Saturday , 17 November 2018

Americana Music Honors & Awards Celebrates Rosanne Cash, John Prine and Jason Isbell & the 400 Unit

The 17th annual Americana Honors & Awards exhibited its power to unify music folks of all tastes together for one night at Nashville’s Ryman Auditorium to celebrate what a blessing it is to give voice to the truths of the world through song.

The night’s big winners were John Prine and Jason Isbell and the 400 Unit. But the top highlights of the evening are always the performances.

An all-star house band led by Buddy Miller and comprising of revered musicians Don Was, Jerry Pentecost, Joe Pisapia, Ian Fitchuk, Lillie Mae, Joshua Grange, Jim Hoke and the McCrary Sisters kicked off the night with a dynamic instrumental cover of “Chain of Fools” in tribute to the late Aretha Franklin. A series of electric performances by nominees Tyler Childers, Anderson East, Margo Price, Nathaniel Rateliff & the Night Sweats and more followed before wrapping with an ultimate show of female empowerment.

CMT filmed the all-star concert event and award ceremony for a special premiere on Nov. 28 at 9 p.m. ET. Here are our Top 5 highlights from the night.

  1. Empowering Female Moments

    When women see other women making waves in music, it shows them they can do it, too. The Americana Music Association put this empowerment on full display with a series of inspiring performances, including Courtney Marie Andrews’ “May Your Kindness Remain” in her Ryman performance debut. New Orleans’ Queen of Soul Irma Thomas (Lifetime Achievement Award, Performance) was elegance and power personified when she delivered two rousing renditions of “Time Is On My Side.” The sound system went out in her first performance, but after a reboot, she lit up the stage again like nothing ever happened.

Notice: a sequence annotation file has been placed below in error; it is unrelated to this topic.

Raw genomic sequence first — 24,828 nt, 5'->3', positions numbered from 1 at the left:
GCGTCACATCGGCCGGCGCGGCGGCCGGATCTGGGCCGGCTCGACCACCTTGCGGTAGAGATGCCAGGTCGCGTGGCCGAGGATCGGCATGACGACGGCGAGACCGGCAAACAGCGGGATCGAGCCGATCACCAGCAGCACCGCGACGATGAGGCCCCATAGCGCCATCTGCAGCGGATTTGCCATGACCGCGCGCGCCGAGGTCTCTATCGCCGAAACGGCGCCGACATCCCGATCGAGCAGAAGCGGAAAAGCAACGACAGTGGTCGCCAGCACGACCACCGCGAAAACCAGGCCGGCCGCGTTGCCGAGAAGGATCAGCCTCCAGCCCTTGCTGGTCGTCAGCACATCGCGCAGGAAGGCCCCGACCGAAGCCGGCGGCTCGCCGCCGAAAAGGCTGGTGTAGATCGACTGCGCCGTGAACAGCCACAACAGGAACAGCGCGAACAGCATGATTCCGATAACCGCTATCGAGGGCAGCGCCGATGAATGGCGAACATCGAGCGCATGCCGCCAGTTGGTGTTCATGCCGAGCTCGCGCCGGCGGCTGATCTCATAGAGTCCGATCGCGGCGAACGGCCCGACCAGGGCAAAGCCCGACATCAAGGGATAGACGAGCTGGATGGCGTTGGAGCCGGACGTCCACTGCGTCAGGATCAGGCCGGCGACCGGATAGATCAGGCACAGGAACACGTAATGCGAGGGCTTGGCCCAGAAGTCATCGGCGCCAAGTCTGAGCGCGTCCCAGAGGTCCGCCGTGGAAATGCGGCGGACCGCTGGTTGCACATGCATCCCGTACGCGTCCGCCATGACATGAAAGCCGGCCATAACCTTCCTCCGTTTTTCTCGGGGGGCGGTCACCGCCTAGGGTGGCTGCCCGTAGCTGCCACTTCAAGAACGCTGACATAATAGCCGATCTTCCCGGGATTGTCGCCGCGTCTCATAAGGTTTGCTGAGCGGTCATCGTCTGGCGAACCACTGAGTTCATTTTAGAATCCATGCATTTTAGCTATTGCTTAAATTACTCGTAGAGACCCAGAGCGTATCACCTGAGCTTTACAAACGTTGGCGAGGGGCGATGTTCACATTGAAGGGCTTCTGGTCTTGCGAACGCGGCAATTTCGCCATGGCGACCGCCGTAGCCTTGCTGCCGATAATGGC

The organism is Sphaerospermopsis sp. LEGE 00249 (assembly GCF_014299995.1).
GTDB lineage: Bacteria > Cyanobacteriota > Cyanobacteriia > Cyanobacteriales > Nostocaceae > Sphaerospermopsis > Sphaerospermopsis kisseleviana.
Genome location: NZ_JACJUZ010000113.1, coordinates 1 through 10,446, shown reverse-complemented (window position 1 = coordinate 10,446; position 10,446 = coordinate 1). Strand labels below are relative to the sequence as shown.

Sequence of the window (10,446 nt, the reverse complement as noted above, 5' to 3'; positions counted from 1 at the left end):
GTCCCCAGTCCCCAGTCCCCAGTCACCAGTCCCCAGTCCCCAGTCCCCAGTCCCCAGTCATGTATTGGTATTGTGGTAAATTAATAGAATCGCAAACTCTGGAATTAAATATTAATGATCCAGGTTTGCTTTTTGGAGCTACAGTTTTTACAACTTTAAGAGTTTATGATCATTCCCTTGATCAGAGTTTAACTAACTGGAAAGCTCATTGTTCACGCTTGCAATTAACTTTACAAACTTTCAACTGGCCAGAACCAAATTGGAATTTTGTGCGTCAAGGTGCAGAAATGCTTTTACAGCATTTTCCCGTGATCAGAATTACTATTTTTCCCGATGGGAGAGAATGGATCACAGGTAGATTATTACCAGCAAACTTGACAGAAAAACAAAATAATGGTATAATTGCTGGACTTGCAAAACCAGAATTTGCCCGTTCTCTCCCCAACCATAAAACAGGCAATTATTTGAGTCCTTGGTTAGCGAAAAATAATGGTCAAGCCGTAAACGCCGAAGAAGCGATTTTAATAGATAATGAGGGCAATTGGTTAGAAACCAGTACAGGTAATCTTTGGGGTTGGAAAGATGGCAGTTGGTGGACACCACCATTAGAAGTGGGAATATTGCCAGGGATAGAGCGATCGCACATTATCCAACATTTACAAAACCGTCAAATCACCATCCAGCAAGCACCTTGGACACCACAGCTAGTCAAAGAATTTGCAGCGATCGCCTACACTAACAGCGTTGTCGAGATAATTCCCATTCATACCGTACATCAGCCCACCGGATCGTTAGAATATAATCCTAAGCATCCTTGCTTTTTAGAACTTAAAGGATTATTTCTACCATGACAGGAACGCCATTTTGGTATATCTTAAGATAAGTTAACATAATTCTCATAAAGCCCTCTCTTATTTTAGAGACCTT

Rosanne Cash

    Jason Davis/Getty Images for Americana Music Association

    Rosanne Cash received the Spirit of Americana/Free Speech in Music Award and said women should never be considered inferior versions of men. She received the honor on the 15th anniversary of her late father Johnny Cash’s death. He was the inaugural recipient of the award in 2002.

    Molly Tuttle

    Jason Davis/Getty Images for Americana Music Association

    Before she took home Instrumentalist of the Year, Molly Tuttle told CMT.com, “I just hope to inspire younger girls to play their instruments and get out there and do whatever they want to do. There’s a whole group of girls I’ve gotten to meet and just talk to who are playing lead on guitar, which I think I didn’t have that many female role models who are lead guitarists. I had a couple awesome ones, but I think the more women start getting out there and doing it, I think it will just grow and grow.”

    Brandi Carlile

    Erika Goldring/Getty Images for Americana Music Association